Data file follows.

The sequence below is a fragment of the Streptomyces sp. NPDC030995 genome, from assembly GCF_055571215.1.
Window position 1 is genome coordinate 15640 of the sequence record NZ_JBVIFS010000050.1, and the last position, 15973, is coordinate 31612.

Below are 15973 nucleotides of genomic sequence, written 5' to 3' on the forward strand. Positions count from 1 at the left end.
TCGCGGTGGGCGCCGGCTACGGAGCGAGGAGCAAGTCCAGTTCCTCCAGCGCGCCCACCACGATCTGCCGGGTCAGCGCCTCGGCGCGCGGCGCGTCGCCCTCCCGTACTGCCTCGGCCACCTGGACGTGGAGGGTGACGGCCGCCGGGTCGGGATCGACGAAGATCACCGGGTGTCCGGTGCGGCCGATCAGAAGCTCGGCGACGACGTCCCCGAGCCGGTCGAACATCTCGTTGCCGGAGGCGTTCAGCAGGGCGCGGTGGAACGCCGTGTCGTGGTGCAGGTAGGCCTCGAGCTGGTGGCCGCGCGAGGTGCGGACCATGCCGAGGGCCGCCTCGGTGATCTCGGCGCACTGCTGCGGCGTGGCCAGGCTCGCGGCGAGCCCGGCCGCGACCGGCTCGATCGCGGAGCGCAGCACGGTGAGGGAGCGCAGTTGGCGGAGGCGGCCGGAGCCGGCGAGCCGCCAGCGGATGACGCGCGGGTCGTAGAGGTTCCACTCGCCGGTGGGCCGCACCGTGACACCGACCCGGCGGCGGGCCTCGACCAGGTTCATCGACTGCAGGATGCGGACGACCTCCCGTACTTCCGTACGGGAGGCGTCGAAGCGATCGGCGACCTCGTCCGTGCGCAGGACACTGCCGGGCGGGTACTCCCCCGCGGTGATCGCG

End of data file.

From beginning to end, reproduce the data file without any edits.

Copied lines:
The sequence below is a fragment of the Streptomyces sp. NPDC030995 genome, from assembly GCF_055571215.1.
Window position 1 is genome coordinate 15640 of the sequence record NZ_JBVIFS010000050.1, and the last position, 15973, is coordinate 31612.

Below are 15973 nucleotides of genomic sequence, written 5' to 3' on the forward strand. Positions count from 1 at the left end.
TCGCGGTGGGCGCCGGCTACGGAGCGAGGAGCAAGTCCAGTTCCTCCAGCGCGCCCACCACGATCTGCCGGGTCAGCGCCTCGGCGCGCGGCGCGTCGCCCTCCCGTACTGCCTCGGCCACCTGGACGTGGAGGGTGACGGCCGCCGGGTCGGGATCGACGAAGATCACCGGGTGTCCGGTGCGGCCGATCAGAAGCTCGGCGACGACGTCCCCGAGCCGGTCGAACATCTCGTTGCCGGAGGCGTTCAGCAGGGCGCGGTGGAACGCCGTGTCGTGGTGCAGGTAGGCCTCGAGCTGGTGGCCGCGCGAGGTGCGGACCATGCCGAGGGCCGCCTCGGTGATCTCGGCGCACTGCTGCGGCGTGGCCAGGCTCGCGGCGAGCCCGGCCGCGACCGGCTCGATCGCGGAGCGCAGCACGGTGAGGGAGCGCAGTTGGCGGAGGCGGCCGGAGCCGGCGAGCCGCCAGCGGATGACGCGCGGGTCGTAGAGGTTCCACTCGCCGGTGGGCCGCACCGTGACACCGACCCGGCGGCGGGCCTCGACCAGGTTCATCGACTGCAGGATGCGGACGACCTCCCGTACTTCCGTACGGGAGGCGTCGAAGCGATCGGCGACCTCGTCCGTGCGCAGGACACTGCCGGGCGGGTACTCCCCCGCGGTGATCGCG